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Posted by Gene Leganza on January 21, 2011
Only a few weeks to go before Forrester’s US EA Forum 2011 in San Francisco in February! I’ll be presenting a number of sessions, including the opening kickoff, where I’ll paint a picture of where I see EA going in the next decade. As Alex Cullen mentioned, I’ll examine three distinct scenarios where EA rises in importance, EA crashes and burns, or EA becomes marginalized.
But the most fun I’ve had preparing for this year’s event is putting together a new track: “Key Technology Trends That Will Change Your Business.” In the past, we’ve focused this conference on the practice of EA and used our big IT Forum conference in the spring to talk about technology strategies, but this year I’ve had the opportunity to put together five sessions that drill down into the technology trends that we think will have significant impact in your environment, with a particular focus on impacting business outcomes. Herewith is a quick summary of the sessions in this track:
I’ll start things off with a discussion of “The Top 15 Technology Trends That EAs Should Watch.” This relates to my recent Forrester research on that topic, which is seeing a lot of hits on our website; I expect everyone in attendance will have seen it, so rather than bore everyone with a quick summary of all the trends, I’ll talk about how a few very high-impact business scenarios will use combinations of technologies to really change how people work. I’ll also take the pulse of the audience regarding which scenarios they see as particularly exciting for their enterprises.
In another session, entitled “Say Goodbye To Information Silos And Hello To Information Agility With Information-As-A-Service,” I’ll be moderating a panel of user case studies in deployments of information-as-a-service. Speakers from Pfizer and Freescale in our US forum and Pfizer and Deutsche Bank in our London forum will talk about how their implementations have enabled significantly more-agile information strategies. I really think this is an under-hyped technology area that has a lot more usage scenarios than originally envisioned, and this session should be illuminating.
In “The Next Big Architecture Movement: Business Events,” Forrester’s VP and Principal Analyst John Rymer and Senior Analyst Mike Gualtieri will talk about business event architecture (BEA). Enterprise architects can use BEA to make business capabilities much more responsive to change. BEA is not just about event processing platforms — it’s a larger architecture paradigm that unifies SOA with other flexible platforms such as business rules management systems and business process management. Where rules can automate responses to individual occurrences, BEA can enable awareness of and consistent responses to patterns of events for much more complex scenarios. Just when you thought it was safe, another architecture movement arrives to rock your world!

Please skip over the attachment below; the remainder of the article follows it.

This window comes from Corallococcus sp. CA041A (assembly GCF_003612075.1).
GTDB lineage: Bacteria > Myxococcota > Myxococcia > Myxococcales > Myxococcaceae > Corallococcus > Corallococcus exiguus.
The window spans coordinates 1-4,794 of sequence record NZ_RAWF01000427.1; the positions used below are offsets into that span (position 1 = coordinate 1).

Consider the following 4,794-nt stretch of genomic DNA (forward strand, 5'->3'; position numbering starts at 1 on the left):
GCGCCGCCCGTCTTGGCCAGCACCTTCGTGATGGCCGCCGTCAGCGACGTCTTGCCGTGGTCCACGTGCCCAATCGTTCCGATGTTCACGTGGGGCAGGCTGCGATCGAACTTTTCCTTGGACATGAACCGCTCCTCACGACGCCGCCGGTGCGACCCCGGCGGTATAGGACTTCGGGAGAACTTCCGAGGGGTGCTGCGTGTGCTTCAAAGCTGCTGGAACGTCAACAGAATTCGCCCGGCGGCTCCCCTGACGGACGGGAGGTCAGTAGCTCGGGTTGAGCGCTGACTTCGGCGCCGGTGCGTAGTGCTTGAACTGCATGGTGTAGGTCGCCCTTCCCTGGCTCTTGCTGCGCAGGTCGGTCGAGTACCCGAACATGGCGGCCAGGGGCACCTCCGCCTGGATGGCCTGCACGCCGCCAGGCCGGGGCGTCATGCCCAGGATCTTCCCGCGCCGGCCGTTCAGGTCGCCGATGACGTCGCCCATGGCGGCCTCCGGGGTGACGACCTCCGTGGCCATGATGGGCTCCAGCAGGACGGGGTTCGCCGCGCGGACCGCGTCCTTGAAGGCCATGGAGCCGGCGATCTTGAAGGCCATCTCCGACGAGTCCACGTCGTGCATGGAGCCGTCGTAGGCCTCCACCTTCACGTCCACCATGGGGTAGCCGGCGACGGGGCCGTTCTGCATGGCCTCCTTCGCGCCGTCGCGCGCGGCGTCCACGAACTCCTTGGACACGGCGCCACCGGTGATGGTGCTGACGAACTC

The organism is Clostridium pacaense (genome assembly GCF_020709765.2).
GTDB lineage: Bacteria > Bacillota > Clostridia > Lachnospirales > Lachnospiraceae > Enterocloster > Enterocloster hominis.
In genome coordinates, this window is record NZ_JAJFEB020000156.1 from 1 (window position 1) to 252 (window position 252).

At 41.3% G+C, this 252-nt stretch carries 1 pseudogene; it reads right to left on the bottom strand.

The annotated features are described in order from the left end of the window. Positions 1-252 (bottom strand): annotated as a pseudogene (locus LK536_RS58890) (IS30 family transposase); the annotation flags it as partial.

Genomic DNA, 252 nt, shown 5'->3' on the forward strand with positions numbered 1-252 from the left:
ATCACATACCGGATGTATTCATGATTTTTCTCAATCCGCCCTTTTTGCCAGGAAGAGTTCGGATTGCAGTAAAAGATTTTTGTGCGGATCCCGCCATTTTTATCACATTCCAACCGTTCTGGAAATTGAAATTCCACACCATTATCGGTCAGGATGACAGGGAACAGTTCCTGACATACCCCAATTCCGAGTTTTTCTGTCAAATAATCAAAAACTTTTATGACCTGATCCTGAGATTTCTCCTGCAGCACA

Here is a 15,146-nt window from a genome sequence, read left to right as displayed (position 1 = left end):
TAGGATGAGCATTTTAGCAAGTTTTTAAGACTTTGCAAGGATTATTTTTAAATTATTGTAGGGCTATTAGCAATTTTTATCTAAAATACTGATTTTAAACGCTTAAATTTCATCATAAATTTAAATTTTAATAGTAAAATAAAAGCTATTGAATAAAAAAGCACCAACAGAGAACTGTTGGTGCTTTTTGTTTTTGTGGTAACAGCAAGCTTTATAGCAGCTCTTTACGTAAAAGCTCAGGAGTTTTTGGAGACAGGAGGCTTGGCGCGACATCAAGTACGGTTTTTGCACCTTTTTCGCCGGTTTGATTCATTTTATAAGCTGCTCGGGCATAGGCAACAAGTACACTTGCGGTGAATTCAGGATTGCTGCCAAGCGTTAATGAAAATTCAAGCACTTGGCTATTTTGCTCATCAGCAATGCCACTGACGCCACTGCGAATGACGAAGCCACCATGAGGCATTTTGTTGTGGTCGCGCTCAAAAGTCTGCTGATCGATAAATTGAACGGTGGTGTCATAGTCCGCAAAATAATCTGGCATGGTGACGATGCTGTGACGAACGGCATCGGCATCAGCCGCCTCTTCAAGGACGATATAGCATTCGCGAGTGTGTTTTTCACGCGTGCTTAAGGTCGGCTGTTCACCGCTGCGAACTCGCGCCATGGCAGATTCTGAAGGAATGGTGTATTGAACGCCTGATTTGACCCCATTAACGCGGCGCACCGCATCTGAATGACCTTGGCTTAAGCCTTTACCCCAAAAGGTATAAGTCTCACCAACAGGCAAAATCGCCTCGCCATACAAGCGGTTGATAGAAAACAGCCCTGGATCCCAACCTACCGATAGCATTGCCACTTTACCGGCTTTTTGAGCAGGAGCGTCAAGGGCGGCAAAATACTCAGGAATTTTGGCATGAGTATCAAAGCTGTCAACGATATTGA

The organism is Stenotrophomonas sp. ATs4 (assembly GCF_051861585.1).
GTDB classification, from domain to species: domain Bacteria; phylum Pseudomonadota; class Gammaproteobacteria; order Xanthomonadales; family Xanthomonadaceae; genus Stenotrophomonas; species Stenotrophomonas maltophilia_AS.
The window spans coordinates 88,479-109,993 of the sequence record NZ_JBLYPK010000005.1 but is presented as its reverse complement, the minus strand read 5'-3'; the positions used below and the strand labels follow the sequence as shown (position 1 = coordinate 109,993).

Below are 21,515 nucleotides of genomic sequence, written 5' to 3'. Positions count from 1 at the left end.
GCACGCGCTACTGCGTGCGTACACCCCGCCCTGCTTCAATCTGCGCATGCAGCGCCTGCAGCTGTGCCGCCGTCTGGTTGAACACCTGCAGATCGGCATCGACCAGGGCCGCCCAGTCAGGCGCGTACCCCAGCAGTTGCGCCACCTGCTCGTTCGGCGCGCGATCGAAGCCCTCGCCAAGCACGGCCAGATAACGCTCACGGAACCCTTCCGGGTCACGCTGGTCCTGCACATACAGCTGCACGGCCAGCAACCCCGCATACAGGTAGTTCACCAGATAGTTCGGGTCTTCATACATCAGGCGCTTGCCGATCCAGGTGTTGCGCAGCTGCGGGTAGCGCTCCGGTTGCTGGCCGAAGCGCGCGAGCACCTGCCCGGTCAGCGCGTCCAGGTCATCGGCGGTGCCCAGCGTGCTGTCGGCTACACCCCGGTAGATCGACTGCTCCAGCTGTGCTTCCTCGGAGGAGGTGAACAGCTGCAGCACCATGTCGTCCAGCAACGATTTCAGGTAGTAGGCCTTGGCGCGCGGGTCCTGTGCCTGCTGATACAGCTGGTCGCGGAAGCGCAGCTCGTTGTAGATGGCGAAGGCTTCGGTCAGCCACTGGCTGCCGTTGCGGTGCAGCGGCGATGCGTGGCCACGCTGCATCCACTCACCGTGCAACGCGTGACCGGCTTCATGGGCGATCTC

Could we talk about high-impact technologies and not include a session on cloud? VP and Principal Analyst James Staten, who just won Forrester’s highest internal research award for his ground-breaking coverage of cloud computing, will present a must-see session on “How Application Design Can Power Cloud Economics.” His premise is that cloud computing platforms that provide pay-per-use pricing introduce a new type of economics for IT, but business-as-usual application designs and architectures can’t fully take advantage of these gains. Mastery of these economics can transform business values and enable new capabilities – even new means of profitability for your business. If you’d like to learn more about how to make the business rich using somebody else’s money and how everything you thought you knew about designing for scale may be completely wrong, this session is for you.
Finally, analyst Galen Schreck will present “System Management For Private And Hybrid Cloud Infrastructure.” Galen sees infrastructure architects facing pressure to accommodate sophisticated scenarios for access to virtualized infrastructure resources — not only do architects need to meet demand for cloud-like ease of deployment for internal resources, but they also need to develop the capability to seamlessly expand their processing to external cloud resources when workload volumes exceed internal capacity. These needs significantly raise the bar for system management, and architects must put management and automation tools high on their list of must-have, high-impact technologies. If you want to learn about what tools and techniques are available for managing private and hybrid cloud configurations and what you have to have in place as a minimum to manage a private cloud, this session is another must-see.
I hope you can join us in San Francisco in February or in London in March!
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